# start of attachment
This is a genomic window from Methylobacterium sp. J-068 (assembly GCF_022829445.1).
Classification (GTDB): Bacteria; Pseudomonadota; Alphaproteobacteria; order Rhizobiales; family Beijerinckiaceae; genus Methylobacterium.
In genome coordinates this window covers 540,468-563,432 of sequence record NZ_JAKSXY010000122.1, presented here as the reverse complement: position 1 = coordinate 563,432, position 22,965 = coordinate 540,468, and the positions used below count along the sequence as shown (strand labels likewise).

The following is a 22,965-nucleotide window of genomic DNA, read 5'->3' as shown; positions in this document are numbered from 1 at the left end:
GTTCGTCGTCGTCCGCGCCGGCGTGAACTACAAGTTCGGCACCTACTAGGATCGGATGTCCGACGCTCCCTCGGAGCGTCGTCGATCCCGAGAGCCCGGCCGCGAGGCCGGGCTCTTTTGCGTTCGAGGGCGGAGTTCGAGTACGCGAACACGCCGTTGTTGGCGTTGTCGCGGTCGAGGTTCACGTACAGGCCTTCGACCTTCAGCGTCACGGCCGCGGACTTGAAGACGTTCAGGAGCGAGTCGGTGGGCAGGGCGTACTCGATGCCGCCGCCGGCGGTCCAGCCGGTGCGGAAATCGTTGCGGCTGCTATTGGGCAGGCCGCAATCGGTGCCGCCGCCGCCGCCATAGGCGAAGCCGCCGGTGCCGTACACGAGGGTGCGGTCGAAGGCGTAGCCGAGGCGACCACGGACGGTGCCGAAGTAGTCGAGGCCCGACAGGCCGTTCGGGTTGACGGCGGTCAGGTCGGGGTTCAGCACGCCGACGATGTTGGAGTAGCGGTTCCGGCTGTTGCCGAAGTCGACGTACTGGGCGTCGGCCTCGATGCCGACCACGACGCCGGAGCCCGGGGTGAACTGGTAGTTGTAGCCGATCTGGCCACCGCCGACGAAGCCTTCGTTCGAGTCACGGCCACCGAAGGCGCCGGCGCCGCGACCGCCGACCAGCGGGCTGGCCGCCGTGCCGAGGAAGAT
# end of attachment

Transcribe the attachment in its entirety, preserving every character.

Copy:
This is a genomic window from Methylobacterium sp. J-068 (assembly GCF_022829445.1).
Classification (GTDB): Bacteria; Pseudomonadota; Alphaproteobacteria; order Rhizobiales; family Beijerinckiaceae; genus Methylobacterium.
In genome coordinates this window covers 540,468-563,432 of sequence record NZ_JAKSXY010000122.1, presented here as the reverse complement: position 1 = coordinate 563,432, position 22,965 = coordinate 540,468, and the positions used below count along the sequence as shown (strand labels likewise).

The following is a 22,965-nucleotide window of genomic DNA, read 5'->3' as shown; positions in this document are numbered from 1 at the left end:
GTTCGTCGTCGTCCGCGCCGGCGTGAACTACAAGTTCGGCACCTACTAGGATCGGATGTCCGACGCTCCCTCGGAGCGTCGTCGATCCCGAGAGCCCGGCCGCGAGGCCGGGCTCTTTTGCGTTCGAGGGCGGAGTTCGAGTACGCGAACACGCCGTTGTTGGCGTTGTCGCGGTCGAGGTTCACGTACAGGCCTTCGACCTTCAGCGTCACGGCCGCGGACTTGAAGACGTTCAGGAGCGAGTCGGTGGGCAGGGCGTACTCGATGCCGCCGCCGGCGGTCCAGCCGGTGCGGAAATCGTTGCGGCTGCTATTGGGCAGGCCGCAATCGGTGCCGCCGCCGCCGCCATAGGCGAAGCCGCCGGTGCCGTACACGAGGGTGCGGTCGAAGGCGTAGCCGAGGCGACCACGGACGGTGCCGAAGTAGTCGAGGCCCGACAGGCCGTTCGGGTTGACGGCGGTCAGGTCGGGGTTCAGCACGCCGACGATGTTGGAGTAGCGGTTCCGGCTGTTGCCGAAGTCGACGTACTGGGCGTCGGCCTCGATGCCGACCACGACGCCGGAGCCCGGGGTGAACTGGTAGTTGTAGCCGATCTGGCCACCGCCGACGAAGCCTTCGTTCGAGTCACGGCCACCGAAGGCGCCGGCGCCGCGACCGCCGACCAGCGGGCTGGCCGCCGTGCCGAGGAAGAT